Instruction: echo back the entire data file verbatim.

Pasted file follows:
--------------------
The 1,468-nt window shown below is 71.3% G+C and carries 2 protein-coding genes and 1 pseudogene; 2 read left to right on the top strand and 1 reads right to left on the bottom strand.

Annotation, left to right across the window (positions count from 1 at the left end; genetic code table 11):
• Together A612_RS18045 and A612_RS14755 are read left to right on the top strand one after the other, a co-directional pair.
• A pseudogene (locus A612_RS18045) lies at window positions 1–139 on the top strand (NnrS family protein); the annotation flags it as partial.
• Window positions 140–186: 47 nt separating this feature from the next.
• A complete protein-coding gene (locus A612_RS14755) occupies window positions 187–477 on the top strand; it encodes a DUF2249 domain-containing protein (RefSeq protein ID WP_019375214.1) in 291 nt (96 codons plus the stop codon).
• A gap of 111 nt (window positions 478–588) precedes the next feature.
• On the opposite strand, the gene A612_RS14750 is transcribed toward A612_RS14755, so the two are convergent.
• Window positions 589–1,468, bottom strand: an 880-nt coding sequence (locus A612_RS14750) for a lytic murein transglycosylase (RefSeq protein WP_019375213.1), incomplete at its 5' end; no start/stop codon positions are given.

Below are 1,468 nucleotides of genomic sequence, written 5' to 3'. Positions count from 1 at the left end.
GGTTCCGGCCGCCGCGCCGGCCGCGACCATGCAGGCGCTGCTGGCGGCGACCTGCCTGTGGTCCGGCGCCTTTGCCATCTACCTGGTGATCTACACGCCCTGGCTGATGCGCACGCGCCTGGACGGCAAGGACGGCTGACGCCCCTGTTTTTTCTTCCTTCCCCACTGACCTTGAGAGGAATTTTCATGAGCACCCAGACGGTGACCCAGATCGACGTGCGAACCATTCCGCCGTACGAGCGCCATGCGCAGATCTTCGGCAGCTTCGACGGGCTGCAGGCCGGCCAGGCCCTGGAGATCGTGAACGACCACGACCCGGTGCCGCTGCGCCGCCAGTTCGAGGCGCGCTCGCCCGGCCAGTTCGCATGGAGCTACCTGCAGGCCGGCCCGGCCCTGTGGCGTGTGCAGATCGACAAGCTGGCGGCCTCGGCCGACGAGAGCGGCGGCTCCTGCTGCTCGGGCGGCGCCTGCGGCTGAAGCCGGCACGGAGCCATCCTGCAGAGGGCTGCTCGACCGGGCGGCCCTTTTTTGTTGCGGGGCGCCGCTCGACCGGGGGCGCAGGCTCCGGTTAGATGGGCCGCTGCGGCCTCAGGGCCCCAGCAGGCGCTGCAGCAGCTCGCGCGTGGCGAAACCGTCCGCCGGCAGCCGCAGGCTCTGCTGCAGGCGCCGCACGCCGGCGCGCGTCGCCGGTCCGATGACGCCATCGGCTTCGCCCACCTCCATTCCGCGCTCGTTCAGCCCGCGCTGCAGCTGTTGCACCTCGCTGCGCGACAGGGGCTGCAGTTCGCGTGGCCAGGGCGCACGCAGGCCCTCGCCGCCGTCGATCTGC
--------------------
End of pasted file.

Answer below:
The 1,468-nt window shown below is 71.3% G+C and carries 2 protein-coding genes and 1 pseudogene; 2 read left to right on the top strand and 1 reads right to left on the bottom strand.

Annotation, left to right across the window (positions count from 1 at the left end; genetic code table 11):
• Together A612_RS18045 and A612_RS14755 are read left to right on the top strand one after the other, a co-directional pair.
• A pseudogene (locus A612_RS18045) lies at window positions 1–139 on the top strand (NnrS family protein); the annotation flags it as partial.
• Window positions 140–186: 47 nt separating this feature from the next.
• A complete protein-coding gene (locus A612_RS14755) occupies window positions 187–477 on the top strand; it encodes a DUF2249 domain-containing protein (RefSeq protein ID WP_019375214.1) in 291 nt (96 codons plus the stop codon).
• A gap of 111 nt (window positions 478–588) precedes the next feature.
• On the opposite strand, the gene A612_RS14750 is transcribed toward A612_RS14755, so the two are convergent.
• Window positions 589–1,468, bottom strand: an 880-nt coding sequence (locus A612_RS14750) for a lytic murein transglycosylase (RefSeq protein WP_019375213.1), incomplete at its 5' end; no start/stop codon positions are given.

Below are 1,468 nucleotides of genomic sequence, written 5' to 3'. Positions count from 1 at the left end.
GGTTCCGGCCGCCGCGCCGGCCGCGACCATGCAGGCGCTGCTGGCGGCGACCTGCCTGTGGTCCGGCGCCTTTGCCATCTACCTGGTGATCTACACGCCCTGGCTGATGCGCACGCGCCTGGACGGCAAGGACGGCTGACGCCCCTGTTTTTTCTTCCTTCCCCACTGACCTTGAGAGGAATTTTCATGAGCACCCAGACGGTGACCCAGATCGACGTGCGAACCATTCCGCCGTACGAGCGCCATGCGCAGATCTTCGGCAGCTTCGACGGGCTGCAGGCCGGCCAGGCCCTGGAGATCGTGAACGACCACGACCCGGTGCCGCTGCGCCGCCAGTTCGAGGCGCGCTCGCCCGGCCAGTTCGCATGGAGCTACCTGCAGGCCGGCCCGGCCCTGTGGCGTGTGCAGATCGACAAGCTGGCGGCCTCGGCCGACGAGAGCGGCGGCTCCTGCTGCTCGGGCGGCGCCTGCGGCTGAAGCCGGCACGGAGCCATCCTGCAGAGGGCTGCTCGACCGGGCGGCCCTTTTTTGTTGCGGGGCGCCGCTCGACCGGGGGCGCAGGCTCCGGTTAGATGGGCCGCTGCGGCCTCAGGGCCCCAGCAGGCGCTGCAGCAGCTCGCGCGTGGCGAAACCGTCCGCCGGCAGCCGCAGGCTCTGCTGCAGGCGCCGCACGCCGGCGCGCGTCGCCGGTCCGATGACGCCATCGGCTTCGCCCACCTCCATTCCGCGCTCGTTCAGCCCGCGCTGCAGCTGTTGCACCTCGCTGCGCGACAGGGGCTGCAGTTCGCGTGGCCAGGGCGCACGCAGGCCCTCGCCGCCGTCGATCTGC